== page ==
The ‘fully integrated electronic textbook’ could appease both bibliophiles and fans of the e-book, says Diana Hinds
When Mirjam Schokker started her MBA at Ashridge Business School in 2005, she assumed she would be using a lot of books – and even bought many of her own. But once into the course, she quickly found that using electronic resources on the internet was an invaluable study aid.
“In regular life I like books, but for study I found working online more effective,” she says. “Through the company I worked for, I had access to a company resource which meant I could scan through many of the recommended course books online. This enabled me to pick out part of a book, dump it quickly into a word file and then easily refer to it when writing.”
Schokker did, however, find the Ashridge library extremely useful. As a full-time student, she chose to do most of her work on the library’s pleasant top floor, using a combination of books, videos and online resources. The library staff, too, were a great asset.
“It was really helpful to be able to say to the staff, I don’t know where to look. There is so much information out there – including eight different online databases at Ashridge – and online you can get really lost.”
Schokker’s experiences are typical of MBA students. Some prefer to – or have to – work from home and to research online, but many still want a book to hold in their hands now and again.
“Students do still need to have books,” confirms Mary Landen, MBA director at Leeds University Business School, which gives each student about a dozen key textbooks. “They need key texts to refer to that are accessible at all times, in a way that electronic resources might not be.”
The Saïd Business School in Oxford began life in 2002 with a “virtual library” for its students, giving them easy intranet access. “We started from the virtual side of things and as we didn’t have a large back-collection to house, we decided to prioritise access rather than material on the shelf,” explains Andy Priestner, Saïd librarian.
But the library was somewhat surprised when many of its MBA students rejected the idea of an electronic course pack and said they wanted real books instead. “Surveys of our students tell us that they still love the printed word and still want the printed course packs that they can carry around with them,” says Andy Priestner. “It’s weird, because we expect them to want more e-books – yet they’re clinging on to the printed word.”
The Judge Business School in Cambridge, which was converted from a former hospital in the mid-Nineties, also started out with the belief that students would do most of their work electronically and wouldn’t have much need of a physical library. “Actually we found that students like the contact with library staff and they want somewhere to pop in between lectures,” says Jane
Kennerley, head librarian.
The Judge soon found its library so overcrowded that it has had to build an extension – in the form of an attractive mezzanine gallery, opened in January – to provide not only more shelf space but to give library users more room to plug in their laptops and work.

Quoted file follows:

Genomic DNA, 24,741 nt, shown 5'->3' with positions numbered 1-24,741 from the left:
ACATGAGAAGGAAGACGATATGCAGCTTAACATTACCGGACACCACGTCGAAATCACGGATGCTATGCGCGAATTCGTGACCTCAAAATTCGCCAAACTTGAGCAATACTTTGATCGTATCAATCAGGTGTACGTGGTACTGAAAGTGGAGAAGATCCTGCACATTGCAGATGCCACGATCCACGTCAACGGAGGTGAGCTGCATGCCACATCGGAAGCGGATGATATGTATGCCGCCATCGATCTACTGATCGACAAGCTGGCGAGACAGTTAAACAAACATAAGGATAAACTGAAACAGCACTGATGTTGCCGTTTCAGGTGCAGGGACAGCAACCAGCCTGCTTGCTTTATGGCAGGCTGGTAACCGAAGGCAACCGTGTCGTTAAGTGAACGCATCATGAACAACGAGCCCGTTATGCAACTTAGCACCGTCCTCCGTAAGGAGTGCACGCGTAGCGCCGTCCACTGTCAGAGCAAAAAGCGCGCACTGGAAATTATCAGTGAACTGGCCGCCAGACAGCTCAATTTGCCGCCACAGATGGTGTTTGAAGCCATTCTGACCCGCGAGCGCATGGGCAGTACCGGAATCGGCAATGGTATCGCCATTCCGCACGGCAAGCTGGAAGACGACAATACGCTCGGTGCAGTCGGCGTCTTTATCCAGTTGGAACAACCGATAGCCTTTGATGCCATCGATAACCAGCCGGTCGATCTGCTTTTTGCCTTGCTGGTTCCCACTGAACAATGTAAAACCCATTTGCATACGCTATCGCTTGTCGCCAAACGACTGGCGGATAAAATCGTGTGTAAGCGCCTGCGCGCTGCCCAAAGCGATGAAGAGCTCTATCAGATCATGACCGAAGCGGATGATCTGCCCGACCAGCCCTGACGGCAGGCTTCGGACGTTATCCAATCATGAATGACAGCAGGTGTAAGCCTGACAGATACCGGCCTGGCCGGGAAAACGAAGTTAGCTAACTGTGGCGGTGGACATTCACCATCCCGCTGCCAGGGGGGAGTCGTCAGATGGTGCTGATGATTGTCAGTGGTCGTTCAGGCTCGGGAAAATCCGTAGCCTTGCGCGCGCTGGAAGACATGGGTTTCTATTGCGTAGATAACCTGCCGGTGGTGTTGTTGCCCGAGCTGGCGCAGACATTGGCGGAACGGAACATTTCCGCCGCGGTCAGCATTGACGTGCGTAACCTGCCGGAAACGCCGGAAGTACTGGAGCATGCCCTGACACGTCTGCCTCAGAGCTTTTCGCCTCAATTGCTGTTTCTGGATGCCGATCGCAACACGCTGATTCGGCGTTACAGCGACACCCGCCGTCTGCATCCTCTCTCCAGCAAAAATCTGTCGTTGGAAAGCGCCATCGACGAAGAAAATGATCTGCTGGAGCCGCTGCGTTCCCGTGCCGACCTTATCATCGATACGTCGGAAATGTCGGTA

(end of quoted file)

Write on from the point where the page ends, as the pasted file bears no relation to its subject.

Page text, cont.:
E-books have not developed as quickly as the Judge expected, explains Jane Kennerley, “because publishers are still unwilling to create electronic versions of their most popular titles.” But she now believes that to produce an electronic version of every book in existence is not necessarily the way forward; what is needed, she argues, are specially designed electronic texts which give students more interactive possibilities.
Jochen Runde, reader in economics at the Judge, is helping to pioneer exactly this type of text. The fully integrated electronic economics textbooks that he has contributed to, LiveEcon, believed to be the first of their kind, include moving diagrams, interactive simulation models and fully-automated self-test facilities. Runde is planning to make these texts compulsory for the next intake of MBA students at the Judge, who all begin the programme with a course in economics.
“It’s much more fun than a book; there’s a pace to it and a movement, and there’s the benefit of seeing the models physically adjusting,” he says. “One of the problems with economics is that it’s very mathematical and a lot of people have problems with maths. But with this they can see the effect of changing a variable – for instance, the Bank of England changing interest rates. They can see the connections between the maths and what’s happening on screen, and it removes some of the fear. It’s a much more intuitive way of seeing how the maths works.”
What should an MBA library have?
- An attractive and comfortable physical space. Students need desks where they can work and facilities to plug in laptops. A quiet reading room is important, as well as a space where students can talk and work in groups.
- Experienced and helpful staff. Students value a personal service and frequently need expert advice on which database they should be using.
- Printed books. To include: multiple copies of key MBA textbooks; books on MBA reading lists; a core collection of classic research works.
- Journals. Many libraries now make specialist journals available online. A small collection of printed journals is also desirable for browsing.
- Databases. To include financial, market research and news databases.
- Computers for accessing library resources.
- Videos. Many students find these a helpful way to learn.
- A photocopier. Not used as frequently as they were, but still important for printing out chapters of books.
- Paper. Most students write on screen, but paper is still required for printing out work and notes, note-taking and photocopying.
© 2007 Independent News and Media Limited